UK government spent a fortune fighting to keep the number 13 a secret

The BBC's Social Affairs Correspondent, Michael Buchanan, wanted to know how often the UK government's new "red tape-busting cabinet panel, the Reducing Regulation Committee" was meeting, because he thought that it was probably "all froth and no action."

So in 2012, he asked the committee to tell him how many times it had met since its formation in 2010. The Cabinet Office refused to answer the question. He appealed, and appealed again, and eventually ended up in a protracted court battle in which the UK government hired some very expensive external legal counsel, spending thousands of pounds a day to fight to keep the number of meetings a secret.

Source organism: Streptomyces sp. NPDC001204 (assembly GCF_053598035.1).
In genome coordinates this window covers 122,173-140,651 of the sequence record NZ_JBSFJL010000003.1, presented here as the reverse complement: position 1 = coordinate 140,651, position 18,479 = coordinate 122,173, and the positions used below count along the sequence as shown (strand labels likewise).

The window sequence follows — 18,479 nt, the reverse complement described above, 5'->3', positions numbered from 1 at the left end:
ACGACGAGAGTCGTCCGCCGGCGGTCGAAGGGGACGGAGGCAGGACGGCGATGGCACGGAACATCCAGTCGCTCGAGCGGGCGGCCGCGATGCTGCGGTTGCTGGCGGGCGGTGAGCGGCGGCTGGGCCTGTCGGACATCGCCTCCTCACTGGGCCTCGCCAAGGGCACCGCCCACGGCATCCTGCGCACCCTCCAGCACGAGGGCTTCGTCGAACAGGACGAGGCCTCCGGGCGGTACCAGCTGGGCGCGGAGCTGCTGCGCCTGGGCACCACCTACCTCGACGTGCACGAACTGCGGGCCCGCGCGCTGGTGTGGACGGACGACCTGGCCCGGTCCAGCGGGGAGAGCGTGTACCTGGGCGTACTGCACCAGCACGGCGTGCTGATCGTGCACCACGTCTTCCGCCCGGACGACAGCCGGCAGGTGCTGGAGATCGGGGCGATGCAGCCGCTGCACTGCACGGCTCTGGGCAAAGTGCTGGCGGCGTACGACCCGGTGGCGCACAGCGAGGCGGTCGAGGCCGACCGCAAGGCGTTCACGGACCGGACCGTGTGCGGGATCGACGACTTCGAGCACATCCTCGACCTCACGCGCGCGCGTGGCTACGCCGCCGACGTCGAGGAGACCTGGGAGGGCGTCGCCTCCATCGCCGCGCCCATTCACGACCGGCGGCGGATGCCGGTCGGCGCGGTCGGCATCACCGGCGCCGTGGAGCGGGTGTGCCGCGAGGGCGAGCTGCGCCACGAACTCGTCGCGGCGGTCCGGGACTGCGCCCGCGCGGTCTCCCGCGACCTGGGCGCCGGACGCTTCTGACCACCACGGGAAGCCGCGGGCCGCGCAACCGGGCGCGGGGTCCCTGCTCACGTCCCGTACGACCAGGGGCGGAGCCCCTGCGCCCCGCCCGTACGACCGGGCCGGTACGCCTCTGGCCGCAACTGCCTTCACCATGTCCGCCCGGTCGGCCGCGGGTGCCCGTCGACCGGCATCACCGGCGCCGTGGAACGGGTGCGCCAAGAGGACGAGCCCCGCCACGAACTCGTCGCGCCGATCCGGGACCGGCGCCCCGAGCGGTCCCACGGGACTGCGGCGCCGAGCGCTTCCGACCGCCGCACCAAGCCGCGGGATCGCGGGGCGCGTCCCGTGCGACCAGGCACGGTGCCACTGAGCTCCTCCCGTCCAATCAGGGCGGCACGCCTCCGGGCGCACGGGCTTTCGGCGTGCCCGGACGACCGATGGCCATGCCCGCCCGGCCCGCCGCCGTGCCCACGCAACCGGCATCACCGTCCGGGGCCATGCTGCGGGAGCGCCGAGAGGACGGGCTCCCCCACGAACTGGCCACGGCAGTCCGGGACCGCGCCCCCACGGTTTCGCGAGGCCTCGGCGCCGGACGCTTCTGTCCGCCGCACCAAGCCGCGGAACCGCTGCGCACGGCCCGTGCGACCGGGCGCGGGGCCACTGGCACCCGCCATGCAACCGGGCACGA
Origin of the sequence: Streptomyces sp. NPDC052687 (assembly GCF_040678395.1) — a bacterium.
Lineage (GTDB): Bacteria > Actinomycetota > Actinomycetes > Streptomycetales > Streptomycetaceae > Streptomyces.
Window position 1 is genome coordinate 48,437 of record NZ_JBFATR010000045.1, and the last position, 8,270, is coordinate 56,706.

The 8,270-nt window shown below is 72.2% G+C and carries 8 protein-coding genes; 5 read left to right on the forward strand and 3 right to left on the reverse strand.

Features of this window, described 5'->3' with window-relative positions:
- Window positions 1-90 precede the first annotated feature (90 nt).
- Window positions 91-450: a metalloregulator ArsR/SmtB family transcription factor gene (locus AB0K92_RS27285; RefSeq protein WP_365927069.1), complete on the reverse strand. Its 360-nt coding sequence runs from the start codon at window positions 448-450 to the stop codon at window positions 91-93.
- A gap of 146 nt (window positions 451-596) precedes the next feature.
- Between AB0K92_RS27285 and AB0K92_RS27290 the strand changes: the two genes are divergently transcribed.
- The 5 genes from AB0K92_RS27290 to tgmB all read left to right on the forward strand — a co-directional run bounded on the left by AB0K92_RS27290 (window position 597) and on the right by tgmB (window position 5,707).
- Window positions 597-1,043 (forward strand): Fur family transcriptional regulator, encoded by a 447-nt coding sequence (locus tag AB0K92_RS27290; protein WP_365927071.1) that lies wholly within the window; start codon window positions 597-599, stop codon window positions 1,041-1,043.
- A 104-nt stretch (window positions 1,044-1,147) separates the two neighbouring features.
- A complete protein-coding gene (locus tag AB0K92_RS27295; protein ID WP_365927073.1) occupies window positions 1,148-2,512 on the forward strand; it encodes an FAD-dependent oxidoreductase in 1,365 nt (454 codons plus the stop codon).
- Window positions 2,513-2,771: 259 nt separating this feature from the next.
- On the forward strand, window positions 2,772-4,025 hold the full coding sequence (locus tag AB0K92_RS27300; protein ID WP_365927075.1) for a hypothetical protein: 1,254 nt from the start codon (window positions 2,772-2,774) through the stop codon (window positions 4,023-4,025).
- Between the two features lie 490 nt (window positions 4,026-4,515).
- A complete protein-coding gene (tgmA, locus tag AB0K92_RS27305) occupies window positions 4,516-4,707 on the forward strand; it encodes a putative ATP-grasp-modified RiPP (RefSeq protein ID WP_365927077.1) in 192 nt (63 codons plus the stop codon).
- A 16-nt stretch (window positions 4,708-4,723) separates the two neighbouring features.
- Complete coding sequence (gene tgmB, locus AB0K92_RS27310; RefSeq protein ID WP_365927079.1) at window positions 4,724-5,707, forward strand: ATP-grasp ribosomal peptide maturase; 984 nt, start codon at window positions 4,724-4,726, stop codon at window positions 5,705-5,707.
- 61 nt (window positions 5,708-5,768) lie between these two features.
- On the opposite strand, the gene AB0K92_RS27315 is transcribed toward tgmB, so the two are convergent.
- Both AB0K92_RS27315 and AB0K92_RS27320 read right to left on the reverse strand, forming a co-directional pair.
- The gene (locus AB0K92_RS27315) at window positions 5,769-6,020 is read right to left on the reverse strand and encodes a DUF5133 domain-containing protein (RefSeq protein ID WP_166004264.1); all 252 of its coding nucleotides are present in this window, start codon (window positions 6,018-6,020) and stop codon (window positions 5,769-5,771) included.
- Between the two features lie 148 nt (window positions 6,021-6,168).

The UK's Information Rights Tribunal finally held in Buchanan's favour, calling the Cabinet Office "irresponsible" (worse: 'its key witness was "evasive and disingenuous", and her evidence was "of no value whatsoever".'). Three years and five months after his initial request, Buchanan now has his answer: the Reducing Regulation Committee met 13 times between 2010 and 2012.

Ministers are currently pondering whether to put restrictions on the Freedom of Information Act. In the meantime, how much it cost in legal fees to refuse my request for three years will be the subject of my next FOI request.

Red tape and a three year FOI battle with Cabinet Office [Michael Buchanan/BBC]

(via Techdirt)

(Image: Plat 13, Endarrt, BY-SA)